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Tips For Electrical Safety After A Flood

There are many things to consider after a flood. Assessing the damage, contacting your flood insurance, figuring out where you’re going to stay while everything gets back to normal… the list goes on and on. One of the most important things is knowing the basics of electrical safety after the flood.

Electrical safety after a flood is one of the most crucial topics you need to educate yourself on. Your life depends on it. Read on to learn important safety precautions and recommendations on how to handle electricity after a flood.

Do Not Go Into Flooded Building By Yourself

Repeat after me: I will NOT go into a flooded building by myself. This is not the time to be a superhero. After a flood, safety is the #1 priority.

A flooded building is full of risk. It will most likely be dark, definitely slippery. Even without power, there could be electrical voltage in the water.

When entering a flooded building, implementing the buddy system is a smart move. Also, put on chest waders, and bring a bright flashlight that clips to your hat or your waders so you don’t have to carry it.

Remove The Electrical Meter From Its Socket

A flooded or water-damaged home is a breeding ground for disaster. Even if you’ve lost electricity, a nearby generator could be back-feeding electricity into a storm-damaged grid. Do not count on the circuit breaker or disconnect switch that might have been damaged in the storm to protect you. Removing the meter is the only way to 100% avoid electrocution.

Everywhere in the house, consider all electrical outlets and switches to be out of order until a licensed electrician has made the home safe, conducted a thorough inspection and established a schedule for electrical repairs.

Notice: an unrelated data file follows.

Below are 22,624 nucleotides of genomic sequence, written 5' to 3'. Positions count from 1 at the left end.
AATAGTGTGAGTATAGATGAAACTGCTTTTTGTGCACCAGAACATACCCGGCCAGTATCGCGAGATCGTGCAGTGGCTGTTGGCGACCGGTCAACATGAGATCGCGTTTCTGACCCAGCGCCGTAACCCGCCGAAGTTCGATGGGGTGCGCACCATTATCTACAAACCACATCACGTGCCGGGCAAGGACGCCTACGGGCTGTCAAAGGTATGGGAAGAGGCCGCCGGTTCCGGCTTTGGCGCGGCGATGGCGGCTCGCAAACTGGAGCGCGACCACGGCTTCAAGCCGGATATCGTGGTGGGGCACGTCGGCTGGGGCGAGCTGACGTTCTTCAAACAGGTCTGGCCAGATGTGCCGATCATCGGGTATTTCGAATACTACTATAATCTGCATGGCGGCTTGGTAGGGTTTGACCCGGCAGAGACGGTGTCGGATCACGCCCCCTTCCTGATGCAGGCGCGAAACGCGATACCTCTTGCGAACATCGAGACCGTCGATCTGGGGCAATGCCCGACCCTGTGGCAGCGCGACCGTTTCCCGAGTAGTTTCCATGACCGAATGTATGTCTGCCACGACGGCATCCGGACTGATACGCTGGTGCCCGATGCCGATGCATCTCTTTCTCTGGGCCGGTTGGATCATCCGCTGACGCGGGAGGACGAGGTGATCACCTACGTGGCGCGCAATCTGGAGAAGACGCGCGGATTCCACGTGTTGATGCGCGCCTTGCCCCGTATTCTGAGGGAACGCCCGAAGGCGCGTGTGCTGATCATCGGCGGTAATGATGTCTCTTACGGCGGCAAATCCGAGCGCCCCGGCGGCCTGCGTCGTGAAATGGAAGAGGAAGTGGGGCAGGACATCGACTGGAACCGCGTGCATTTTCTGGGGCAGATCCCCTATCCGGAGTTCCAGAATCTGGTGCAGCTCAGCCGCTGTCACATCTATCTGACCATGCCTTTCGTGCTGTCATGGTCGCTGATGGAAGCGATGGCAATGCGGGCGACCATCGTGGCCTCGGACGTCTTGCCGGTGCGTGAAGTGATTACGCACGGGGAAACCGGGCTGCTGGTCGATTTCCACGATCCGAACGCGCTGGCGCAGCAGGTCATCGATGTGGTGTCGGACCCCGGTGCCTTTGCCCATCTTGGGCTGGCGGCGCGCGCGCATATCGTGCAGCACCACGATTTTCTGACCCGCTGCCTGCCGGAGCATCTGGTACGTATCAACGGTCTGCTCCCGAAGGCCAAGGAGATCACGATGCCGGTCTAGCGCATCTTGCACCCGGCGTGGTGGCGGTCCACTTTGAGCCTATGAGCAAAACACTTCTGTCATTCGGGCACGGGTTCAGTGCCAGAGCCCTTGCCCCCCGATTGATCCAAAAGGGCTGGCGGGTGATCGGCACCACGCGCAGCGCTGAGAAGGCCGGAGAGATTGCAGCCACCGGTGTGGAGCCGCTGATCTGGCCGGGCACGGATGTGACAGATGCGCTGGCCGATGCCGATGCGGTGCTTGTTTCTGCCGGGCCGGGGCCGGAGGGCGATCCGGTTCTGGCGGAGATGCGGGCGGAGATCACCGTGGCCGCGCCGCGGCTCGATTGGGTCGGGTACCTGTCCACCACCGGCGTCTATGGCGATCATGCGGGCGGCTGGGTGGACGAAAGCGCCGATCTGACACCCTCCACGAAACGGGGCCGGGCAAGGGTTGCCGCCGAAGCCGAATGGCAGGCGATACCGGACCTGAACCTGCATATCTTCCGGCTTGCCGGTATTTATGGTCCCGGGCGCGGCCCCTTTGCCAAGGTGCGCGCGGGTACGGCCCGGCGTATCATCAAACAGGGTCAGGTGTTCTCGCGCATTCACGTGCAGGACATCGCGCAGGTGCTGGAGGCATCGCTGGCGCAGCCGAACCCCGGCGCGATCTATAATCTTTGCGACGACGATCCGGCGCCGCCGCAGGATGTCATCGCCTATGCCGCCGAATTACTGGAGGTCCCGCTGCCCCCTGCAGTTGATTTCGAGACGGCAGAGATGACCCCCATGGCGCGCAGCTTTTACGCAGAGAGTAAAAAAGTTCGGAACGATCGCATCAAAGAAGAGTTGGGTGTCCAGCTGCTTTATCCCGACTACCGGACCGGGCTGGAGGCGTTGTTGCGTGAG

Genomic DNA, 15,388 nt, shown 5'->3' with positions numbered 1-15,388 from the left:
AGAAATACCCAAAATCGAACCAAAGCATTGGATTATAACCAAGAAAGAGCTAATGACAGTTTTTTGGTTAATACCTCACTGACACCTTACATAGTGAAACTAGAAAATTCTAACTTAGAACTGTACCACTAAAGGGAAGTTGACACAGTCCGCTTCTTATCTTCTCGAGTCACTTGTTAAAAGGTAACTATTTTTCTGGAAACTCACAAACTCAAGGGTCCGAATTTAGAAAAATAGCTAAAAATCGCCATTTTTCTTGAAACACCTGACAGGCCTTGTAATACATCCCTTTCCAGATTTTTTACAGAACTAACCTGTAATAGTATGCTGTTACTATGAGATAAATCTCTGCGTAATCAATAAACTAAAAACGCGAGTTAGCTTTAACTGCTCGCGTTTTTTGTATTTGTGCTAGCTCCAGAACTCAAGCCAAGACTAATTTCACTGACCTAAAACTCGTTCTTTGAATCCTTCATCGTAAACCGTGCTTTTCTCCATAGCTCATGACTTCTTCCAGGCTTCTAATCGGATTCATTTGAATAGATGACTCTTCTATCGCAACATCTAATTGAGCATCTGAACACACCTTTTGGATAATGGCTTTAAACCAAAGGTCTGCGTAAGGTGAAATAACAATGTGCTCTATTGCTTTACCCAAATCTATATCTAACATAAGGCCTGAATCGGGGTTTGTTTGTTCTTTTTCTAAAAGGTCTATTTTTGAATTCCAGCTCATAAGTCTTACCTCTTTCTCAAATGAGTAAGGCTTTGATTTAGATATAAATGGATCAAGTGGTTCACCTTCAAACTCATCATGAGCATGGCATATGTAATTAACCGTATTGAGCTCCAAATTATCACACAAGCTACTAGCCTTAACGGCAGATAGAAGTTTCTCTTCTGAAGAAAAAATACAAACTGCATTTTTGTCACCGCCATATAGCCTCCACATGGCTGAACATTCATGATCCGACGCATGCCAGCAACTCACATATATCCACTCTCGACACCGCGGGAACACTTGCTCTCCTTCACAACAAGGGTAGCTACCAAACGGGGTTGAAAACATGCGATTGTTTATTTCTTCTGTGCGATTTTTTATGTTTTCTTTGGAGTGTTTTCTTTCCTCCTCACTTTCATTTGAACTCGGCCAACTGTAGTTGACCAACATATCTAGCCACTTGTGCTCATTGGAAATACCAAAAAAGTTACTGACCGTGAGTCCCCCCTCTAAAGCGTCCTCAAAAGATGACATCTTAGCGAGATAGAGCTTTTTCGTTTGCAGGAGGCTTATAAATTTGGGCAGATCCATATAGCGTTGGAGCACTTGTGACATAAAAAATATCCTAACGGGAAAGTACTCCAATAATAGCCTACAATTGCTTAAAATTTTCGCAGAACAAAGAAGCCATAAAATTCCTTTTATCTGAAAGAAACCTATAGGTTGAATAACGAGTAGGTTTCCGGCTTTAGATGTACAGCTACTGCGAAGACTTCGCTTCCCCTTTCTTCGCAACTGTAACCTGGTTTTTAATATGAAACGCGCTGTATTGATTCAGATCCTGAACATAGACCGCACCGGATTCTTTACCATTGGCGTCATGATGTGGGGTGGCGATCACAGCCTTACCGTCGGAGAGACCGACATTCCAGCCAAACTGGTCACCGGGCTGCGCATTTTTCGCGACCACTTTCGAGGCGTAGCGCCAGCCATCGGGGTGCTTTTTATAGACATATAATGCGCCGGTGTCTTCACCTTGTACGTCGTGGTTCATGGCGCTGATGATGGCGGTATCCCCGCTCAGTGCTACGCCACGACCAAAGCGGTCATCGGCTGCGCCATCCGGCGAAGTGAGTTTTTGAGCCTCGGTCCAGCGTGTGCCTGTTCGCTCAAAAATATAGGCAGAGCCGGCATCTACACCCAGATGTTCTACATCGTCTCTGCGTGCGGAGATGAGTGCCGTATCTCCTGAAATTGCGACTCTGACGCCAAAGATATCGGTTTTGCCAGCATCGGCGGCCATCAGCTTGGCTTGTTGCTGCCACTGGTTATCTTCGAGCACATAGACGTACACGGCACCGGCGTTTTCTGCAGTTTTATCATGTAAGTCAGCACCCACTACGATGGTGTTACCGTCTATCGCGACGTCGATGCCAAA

This is not a DIY project, wait for the utility company, fire department, or a licensed electrician to remove the home’s electrical meter from its socket.

Be Ready To Replace Electrical Equipment (and possibly appliances)

Most electrical equipment is not rated to withstand submersion – even briefly. Among the components of the electrical distribution system and others that you will probably need to replace are: Plastic-sheathed building wire, armored cable, circuit panels and circuit breakers, fuse boxes and fuses, sub panels, switched disconnect boxes, switches, outlet receptacles, motors, circuit boards, non-submersible pumps, blowers and fans, lights, heaters, air conditioners, furnaces and boilers.

Some appliances such as refrigerators and freezers might still work after a flood, but make sure to have someone check them out before you plug them in. Also, you will want to ask your electrician to inspect the grounding and bonding to assess any damage there.

Recovery after a flood can take weeks – if not months. I am sure you will want to assess the damage as quickly as possible to work on getting your life back to normal. But it’s important to maintain a clear head and be precautious after a flood. Make safety your top priority – always!

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